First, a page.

I like Clint Eastwood as an actor, as a director and as a man.
While he served as Mayor of Carmel, he was considered to be the "conservative."
When they were brought back to the US, they had a meeting with a treasury guy, who explained to them how the public was growing against the war, the US was going broke.
I was wondering how much was true, I never heard any of that, but it is in Bradley's book, too.
No obvious connection to Iraq, just that rambling.
"BTW: Best movies out right now are the Departed and The Last King of Scotland"
What?? No Employee of the Month????? I see an Oscar for Jessica Simpson ;-)
They're just not featured prominently, that's all...
Only time I ever hear of this is from people who weren't alive at the time. The Indian wars ended 50 years earlier. Some Generals such as MacArthur had living memory of the Indian Wars while growing up on a West Texas outpost. Not even MacArthur made any negative mention of Indians in his book "Reminiscences".
I did not read the whole article. I got a little ways into it and got angry at the victicrat BS. I almost posted a graphic of a guy playing a violin in the comments section. I also felt like saying "cry me a river."
It was enormously expensive. The Treasury actually lent out all it's silver to The Manhattan Project.
It sounds like what Glaister is saying is, if you go to the movies to watch the "black soldiers," forget about it.
"almost 900 African-American troops took part in the battle of Iwo Jima, including Sgt McPhatter...
This is the despicable left at their worst."
It's certainly misleading.
From "Black Service Units in the Combat Zone":
In the Iwo Jima landings, beginning on 19 February 1945, the 442d and 592d Port Companies and the 471st, 473d, and 476th Amphibian Truck Companies were assigned to the Garrison Force but attached to the V Amphibious Corps (Marine) for the assault. One port company remained attached to corps; the other went to the 5th Marine Division. One Dukw company was attached to the 13th Marine Regiment, one remained attached to corps, and the third was attached to the 4th Marine Division with the primary mission of hauling ammunition and cargo for the 14th Marine Regiment and evacuating casualties from the beaches. The 592d Port Company, divided into three groups, landed in the fourth wave and began unloading small boats as they arrived on the beach; three of its crane operators went to the 5th Pioneer Battalion where they operated eight-ton cranes on the beach. The Dukw companies, carrying ammunition and supplies between ship and shore and returning to ships with wounded from the beaches, were given full credit by the Marine Corps for their work in the Iwo Jima landings.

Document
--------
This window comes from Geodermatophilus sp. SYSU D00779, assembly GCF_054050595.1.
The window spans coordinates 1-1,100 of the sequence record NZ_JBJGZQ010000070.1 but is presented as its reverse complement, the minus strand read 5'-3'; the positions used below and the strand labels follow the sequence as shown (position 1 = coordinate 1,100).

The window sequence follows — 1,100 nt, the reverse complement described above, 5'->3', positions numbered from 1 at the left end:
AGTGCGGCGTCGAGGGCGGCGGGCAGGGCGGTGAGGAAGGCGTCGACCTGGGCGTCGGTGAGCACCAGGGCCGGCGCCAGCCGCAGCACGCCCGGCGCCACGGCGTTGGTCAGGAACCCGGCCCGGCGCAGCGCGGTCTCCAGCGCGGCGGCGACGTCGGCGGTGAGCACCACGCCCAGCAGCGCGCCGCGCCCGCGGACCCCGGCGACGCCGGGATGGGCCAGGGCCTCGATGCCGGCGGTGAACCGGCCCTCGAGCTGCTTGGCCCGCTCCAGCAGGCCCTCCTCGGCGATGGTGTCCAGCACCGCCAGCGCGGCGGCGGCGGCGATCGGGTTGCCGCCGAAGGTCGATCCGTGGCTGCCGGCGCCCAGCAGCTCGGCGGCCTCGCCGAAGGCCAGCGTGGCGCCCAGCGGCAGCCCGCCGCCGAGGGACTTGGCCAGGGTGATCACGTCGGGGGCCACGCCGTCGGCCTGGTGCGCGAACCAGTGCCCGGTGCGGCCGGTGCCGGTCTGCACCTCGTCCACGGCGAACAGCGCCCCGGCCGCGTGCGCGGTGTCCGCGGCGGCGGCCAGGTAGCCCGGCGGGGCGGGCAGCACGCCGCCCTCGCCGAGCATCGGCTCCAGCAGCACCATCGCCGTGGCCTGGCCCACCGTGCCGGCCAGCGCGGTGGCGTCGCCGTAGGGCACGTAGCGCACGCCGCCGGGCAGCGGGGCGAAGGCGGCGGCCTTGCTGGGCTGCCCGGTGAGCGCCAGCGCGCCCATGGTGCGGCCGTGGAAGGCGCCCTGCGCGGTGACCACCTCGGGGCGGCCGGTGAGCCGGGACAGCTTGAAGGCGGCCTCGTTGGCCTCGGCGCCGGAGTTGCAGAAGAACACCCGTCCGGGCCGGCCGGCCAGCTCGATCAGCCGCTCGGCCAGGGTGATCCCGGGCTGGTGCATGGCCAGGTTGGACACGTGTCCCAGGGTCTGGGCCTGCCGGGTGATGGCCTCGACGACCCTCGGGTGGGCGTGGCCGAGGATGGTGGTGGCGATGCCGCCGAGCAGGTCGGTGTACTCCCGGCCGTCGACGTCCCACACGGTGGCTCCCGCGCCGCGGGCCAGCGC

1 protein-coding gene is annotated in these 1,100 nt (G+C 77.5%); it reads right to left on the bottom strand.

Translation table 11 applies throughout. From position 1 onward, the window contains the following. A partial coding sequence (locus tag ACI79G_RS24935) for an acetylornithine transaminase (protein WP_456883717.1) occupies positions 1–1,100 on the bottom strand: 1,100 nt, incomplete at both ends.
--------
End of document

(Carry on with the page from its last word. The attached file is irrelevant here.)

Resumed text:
Later, after his US return, the fact that he remains poor and dignified is something with all the subtlety of a turn in a punch bowl.
And there is a scene in which as he is tilling a field in the hot sun, a carload of rich lilly-white honkies pile out suddenly and barge in brusquely for a photo with Tonto-the-Hero, whose work is interrupted without warning. And they tip him a nickel, or something before again driving off, just as suddenly...
And the scene is designed to show what meagre gruel his heroism has brought him, and how honkies are insensitive.
AND SORRY, but the movie DOES show black soldiers! It's just that they didn't get suuuuuper PC with the black MIT Ph.D. computer engineer/physicist who sweeps all the Japanese defenders off the rock, that's all.
DO NOT FALL FOR THIS B.S...!!!
What they're pissed about is that the obligatory White Guilt went to a NON-BLACK MINORITY.
Out of how many troops again?
I wish I could say I were making it up..!
Oh! Same thing for Jar-Jar Binks, from the Star Wars series...they said Jar-Jar was stealth black, and that because he was RIDICULOUS, well, that makes all blacks ridiculous...
But then later the gay mafia also had to get their dig in, and claim Jar-Jar had been GAY, and a negative image of gays...
HAHAHAH....! You can't make this stuff up..!
I think the first wave had 30,000 troops and the second landing was around 30 or 40,000 more.
FDR(a LIBERAL DEM) did not let "Black" Americans serve in the frontline is WW II.
Being a natural socialist, FDR also ordered that Japanese-Americans be sent to a rural network of American gulags.
A black African sailor created quite a sensation in Sussex, believe me. Most people in England at that time had never seen a black man.
He also said that some of the truck drivers refused to do their work at Anzio under fire, the CO had to threaten to shoot them on the spot.
Were the black guys actors? I tend to think that only actors would be permitted on the set, as well as various crew. Whether the director decided to eliminate that portion of the film in the editing room, or whether he changed his mind at the last moment before filming I can't say. But if black actors were on the set to be filmed, we can't say that Eastwood didn't have the intention of including them in the film.
My son saw 'Departed' last night and said it was "good".
Believe me, when my son says a movie is "good", it must be a potential Oscar winner for best picture.
LOL. Sort of.
I neither said or implied such a thing. Take your passion elsewhere.
In VN I saw the same sort of stuff.
It was like a mini-war at times at base.
We actually had 3 murders in our compound in Quang Tri
the culprits wern`t Amish
I`m gonna see the movie,had an uncle died at Iwo.